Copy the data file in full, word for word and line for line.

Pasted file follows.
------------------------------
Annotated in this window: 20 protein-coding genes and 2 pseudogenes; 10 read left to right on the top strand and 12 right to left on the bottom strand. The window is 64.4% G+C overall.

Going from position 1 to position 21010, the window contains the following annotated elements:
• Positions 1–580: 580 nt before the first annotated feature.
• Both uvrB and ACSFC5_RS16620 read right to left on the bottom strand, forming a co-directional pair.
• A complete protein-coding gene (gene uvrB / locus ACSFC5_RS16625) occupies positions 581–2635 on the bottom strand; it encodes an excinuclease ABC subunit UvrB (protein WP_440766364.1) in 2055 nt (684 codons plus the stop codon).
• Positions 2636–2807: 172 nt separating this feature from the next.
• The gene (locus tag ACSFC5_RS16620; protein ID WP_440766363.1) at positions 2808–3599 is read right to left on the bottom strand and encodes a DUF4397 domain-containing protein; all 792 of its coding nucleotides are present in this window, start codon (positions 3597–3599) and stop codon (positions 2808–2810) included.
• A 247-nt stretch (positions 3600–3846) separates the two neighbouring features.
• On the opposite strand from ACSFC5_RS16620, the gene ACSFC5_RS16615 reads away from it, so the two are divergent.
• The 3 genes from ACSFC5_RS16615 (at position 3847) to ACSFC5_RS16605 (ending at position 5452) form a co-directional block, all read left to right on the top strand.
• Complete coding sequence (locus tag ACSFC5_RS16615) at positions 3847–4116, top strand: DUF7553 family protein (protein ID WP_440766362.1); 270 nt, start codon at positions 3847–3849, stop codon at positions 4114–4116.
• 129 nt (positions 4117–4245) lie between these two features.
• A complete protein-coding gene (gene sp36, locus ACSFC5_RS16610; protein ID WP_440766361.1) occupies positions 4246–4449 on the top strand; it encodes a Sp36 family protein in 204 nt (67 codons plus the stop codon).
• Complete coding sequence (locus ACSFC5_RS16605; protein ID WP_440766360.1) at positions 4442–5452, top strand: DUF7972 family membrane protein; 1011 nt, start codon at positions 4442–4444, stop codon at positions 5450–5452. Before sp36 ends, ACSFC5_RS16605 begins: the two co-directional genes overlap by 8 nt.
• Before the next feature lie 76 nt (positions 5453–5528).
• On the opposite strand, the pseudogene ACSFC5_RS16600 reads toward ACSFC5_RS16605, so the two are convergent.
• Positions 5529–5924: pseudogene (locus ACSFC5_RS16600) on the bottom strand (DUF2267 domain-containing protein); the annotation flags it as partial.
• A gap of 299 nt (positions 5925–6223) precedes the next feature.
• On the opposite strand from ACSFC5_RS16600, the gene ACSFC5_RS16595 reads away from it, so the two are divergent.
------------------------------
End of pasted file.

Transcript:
Annotated in this window: 20 protein-coding genes and 2 pseudogenes; 10 read left to right on the top strand and 12 right to left on the bottom strand. The window is 64.4% G+C overall.

Going from position 1 to position 21010, the window contains the following annotated elements:
• Positions 1–580: 580 nt before the first annotated feature.
• Both uvrB and ACSFC5_RS16620 read right to left on the bottom strand, forming a co-directional pair.
• A complete protein-coding gene (gene uvrB / locus ACSFC5_RS16625) occupies positions 581–2635 on the bottom strand; it encodes an excinuclease ABC subunit UvrB (protein WP_440766364.1) in 2055 nt (684 codons plus the stop codon).
• Positions 2636–2807: 172 nt separating this feature from the next.
• The gene (locus tag ACSFC5_RS16620; protein ID WP_440766363.1) at positions 2808–3599 is read right to left on the bottom strand and encodes a DUF4397 domain-containing protein; all 792 of its coding nucleotides are present in this window, start codon (positions 3597–3599) and stop codon (positions 2808–2810) included.
• A 247-nt stretch (positions 3600–3846) separates the two neighbouring features.
• On the opposite strand from ACSFC5_RS16620, the gene ACSFC5_RS16615 reads away from it, so the two are divergent.
• The 3 genes from ACSFC5_RS16615 (at position 3847) to ACSFC5_RS16605 (ending at position 5452) form a co-directional block, all read left to right on the top strand.
• Complete coding sequence (locus tag ACSFC5_RS16615) at positions 3847–4116, top strand: DUF7553 family protein (protein ID WP_440766362.1); 270 nt, start codon at positions 3847–3849, stop codon at positions 4114–4116.
• 129 nt (positions 4117–4245) lie between these two features.
• A complete protein-coding gene (gene sp36, locus ACSFC5_RS16610; protein ID WP_440766361.1) occupies positions 4246–4449 on the top strand; it encodes a Sp36 family protein in 204 nt (67 codons plus the stop codon).
• Complete coding sequence (locus ACSFC5_RS16605; protein ID WP_440766360.1) at positions 4442–5452, top strand: DUF7972 family membrane protein; 1011 nt, start codon at positions 4442–4444, stop codon at positions 5450–5452. Before sp36 ends, ACSFC5_RS16605 begins: the two co-directional genes overlap by 8 nt.
• Before the next feature lie 76 nt (positions 5453–5528).
• On the opposite strand, the pseudogene ACSFC5_RS16600 reads toward ACSFC5_RS16605, so the two are convergent.
• Positions 5529–5924: pseudogene (locus ACSFC5_RS16600) on the bottom strand (DUF2267 domain-containing protein); the annotation flags it as partial.
• A gap of 299 nt (positions 5925–6223) precedes the next feature.
• On the opposite strand from ACSFC5_RS16600, the gene ACSFC5_RS16595 reads away from it, so the two are divergent.